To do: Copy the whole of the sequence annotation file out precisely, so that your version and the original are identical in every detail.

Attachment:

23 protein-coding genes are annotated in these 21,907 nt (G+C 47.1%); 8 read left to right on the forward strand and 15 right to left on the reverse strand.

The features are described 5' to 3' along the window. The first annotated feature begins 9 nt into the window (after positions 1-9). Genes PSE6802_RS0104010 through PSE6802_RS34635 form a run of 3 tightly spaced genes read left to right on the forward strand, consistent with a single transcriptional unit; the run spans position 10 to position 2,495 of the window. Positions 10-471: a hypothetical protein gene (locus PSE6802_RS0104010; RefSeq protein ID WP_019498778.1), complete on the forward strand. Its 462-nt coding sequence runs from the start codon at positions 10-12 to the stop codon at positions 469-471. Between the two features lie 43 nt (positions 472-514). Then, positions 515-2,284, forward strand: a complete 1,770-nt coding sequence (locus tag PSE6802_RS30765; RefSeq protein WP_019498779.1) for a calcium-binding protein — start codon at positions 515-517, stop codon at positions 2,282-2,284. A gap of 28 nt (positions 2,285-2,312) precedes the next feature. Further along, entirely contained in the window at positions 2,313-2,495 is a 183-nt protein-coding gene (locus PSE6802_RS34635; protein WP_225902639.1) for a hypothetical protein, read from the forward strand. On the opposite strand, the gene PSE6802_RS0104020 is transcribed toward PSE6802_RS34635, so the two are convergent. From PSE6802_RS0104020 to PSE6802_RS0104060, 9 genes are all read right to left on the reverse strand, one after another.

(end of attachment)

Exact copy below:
23 protein-coding genes are annotated in these 21,907 nt (G+C 47.1%); 8 read left to right on the forward strand and 15 right to left on the reverse strand.

The features are described 5' to 3' along the window. The first annotated feature begins 9 nt into the window (after positions 1-9). Genes PSE6802_RS0104010 through PSE6802_RS34635 form a run of 3 tightly spaced genes read left to right on the forward strand, consistent with a single transcriptional unit; the run spans position 10 to position 2,495 of the window. Positions 10-471: a hypothetical protein gene (locus PSE6802_RS0104010; RefSeq protein ID WP_019498778.1), complete on the forward strand. Its 462-nt coding sequence runs from the start codon at positions 10-12 to the stop codon at positions 469-471. Between the two features lie 43 nt (positions 472-514). Then, positions 515-2,284, forward strand: a complete 1,770-nt coding sequence (locus tag PSE6802_RS30765; RefSeq protein WP_019498779.1) for a calcium-binding protein — start codon at positions 515-517, stop codon at positions 2,282-2,284. A gap of 28 nt (positions 2,285-2,312) precedes the next feature. Further along, entirely contained in the window at positions 2,313-2,495 is a 183-nt protein-coding gene (locus PSE6802_RS34635; protein WP_225902639.1) for a hypothetical protein, read from the forward strand. On the opposite strand, the gene PSE6802_RS0104020 is transcribed toward PSE6802_RS34635, so the two are convergent. From PSE6802_RS0104020 to PSE6802_RS0104060, 9 genes are all read right to left on the reverse strand, one after another.